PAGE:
According to a new study shows that people with a low potassium intake are one and half times more likely to have a stroke. Previous research has suggested that reduced quantities of potassium in the diet increase the risk of death from stroke. The focus on potassium is, perhaps, a new one - for most of us hear more about keeping sodium or salt intake low to avoid stroke. But sodium and potassium chemistry in the body are intimately related. Good sources of potassium are avocadoes, bananas, citrus fruits, green leafy vegetables, milk and nuts.
In this new study, led by researchers in Hawaii, a group of 5,000 men and women over 60 were monitored for up to ten years to discover the link between potassium intake and stroke risk. Those with the lowest potassium intake - less than 2.5 grams a day - had one and a half time greater stroke risk than those with a high intake, of four grams a day or more.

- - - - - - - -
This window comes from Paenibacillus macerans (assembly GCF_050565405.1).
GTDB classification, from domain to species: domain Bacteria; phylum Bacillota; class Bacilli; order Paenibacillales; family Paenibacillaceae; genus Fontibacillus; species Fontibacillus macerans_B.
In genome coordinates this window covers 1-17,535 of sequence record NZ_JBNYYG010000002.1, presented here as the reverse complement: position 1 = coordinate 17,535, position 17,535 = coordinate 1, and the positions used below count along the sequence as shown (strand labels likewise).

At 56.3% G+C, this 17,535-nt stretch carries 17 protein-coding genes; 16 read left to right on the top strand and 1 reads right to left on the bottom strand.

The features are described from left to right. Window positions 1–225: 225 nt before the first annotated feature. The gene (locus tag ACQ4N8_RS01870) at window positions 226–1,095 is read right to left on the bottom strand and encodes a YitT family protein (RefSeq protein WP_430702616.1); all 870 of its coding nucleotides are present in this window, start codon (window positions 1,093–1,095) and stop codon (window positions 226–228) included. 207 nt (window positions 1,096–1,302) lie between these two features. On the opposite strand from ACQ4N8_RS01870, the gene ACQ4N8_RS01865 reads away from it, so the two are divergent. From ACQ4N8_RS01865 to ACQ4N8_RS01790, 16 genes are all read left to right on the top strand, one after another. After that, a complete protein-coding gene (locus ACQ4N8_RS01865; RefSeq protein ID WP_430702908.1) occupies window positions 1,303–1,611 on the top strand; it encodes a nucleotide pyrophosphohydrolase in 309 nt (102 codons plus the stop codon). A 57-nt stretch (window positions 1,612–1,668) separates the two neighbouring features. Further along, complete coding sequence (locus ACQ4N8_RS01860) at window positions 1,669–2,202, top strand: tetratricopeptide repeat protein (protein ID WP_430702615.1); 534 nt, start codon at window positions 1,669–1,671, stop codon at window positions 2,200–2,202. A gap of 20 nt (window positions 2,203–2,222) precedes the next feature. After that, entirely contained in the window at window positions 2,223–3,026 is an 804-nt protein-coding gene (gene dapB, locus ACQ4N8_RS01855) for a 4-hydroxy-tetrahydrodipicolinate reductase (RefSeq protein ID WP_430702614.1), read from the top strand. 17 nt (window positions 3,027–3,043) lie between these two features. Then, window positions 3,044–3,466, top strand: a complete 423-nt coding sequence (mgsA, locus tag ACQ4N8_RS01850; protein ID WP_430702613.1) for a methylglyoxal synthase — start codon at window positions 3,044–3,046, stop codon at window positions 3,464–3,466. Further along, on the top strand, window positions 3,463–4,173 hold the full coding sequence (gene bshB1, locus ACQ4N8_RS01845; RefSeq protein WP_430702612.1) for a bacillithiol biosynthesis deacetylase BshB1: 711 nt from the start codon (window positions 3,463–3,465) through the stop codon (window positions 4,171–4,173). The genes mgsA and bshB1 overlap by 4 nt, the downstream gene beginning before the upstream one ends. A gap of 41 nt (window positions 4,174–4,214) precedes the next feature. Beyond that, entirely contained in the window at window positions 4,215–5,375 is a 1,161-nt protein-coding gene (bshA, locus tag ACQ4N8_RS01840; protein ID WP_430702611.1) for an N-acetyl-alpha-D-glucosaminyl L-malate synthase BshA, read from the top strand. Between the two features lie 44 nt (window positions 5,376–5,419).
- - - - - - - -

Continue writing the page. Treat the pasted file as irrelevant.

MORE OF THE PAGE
There was a special group which was a sub-group on diuretic drugs for high blood pressure which, in themselves, should reduce stroke risk. Diuretics can rob the body of potassium because they reduce the fluid content of the body. In this study, those on diuretics with a low potassium intake had a 2.5 times bigger stroke risk than those taking this medication who had a high potassium intake. This doesn't mean diuretics increase stroke risk.Nor does the study prove that increasing potassium will prevent stroke - more research is needed to confirm this.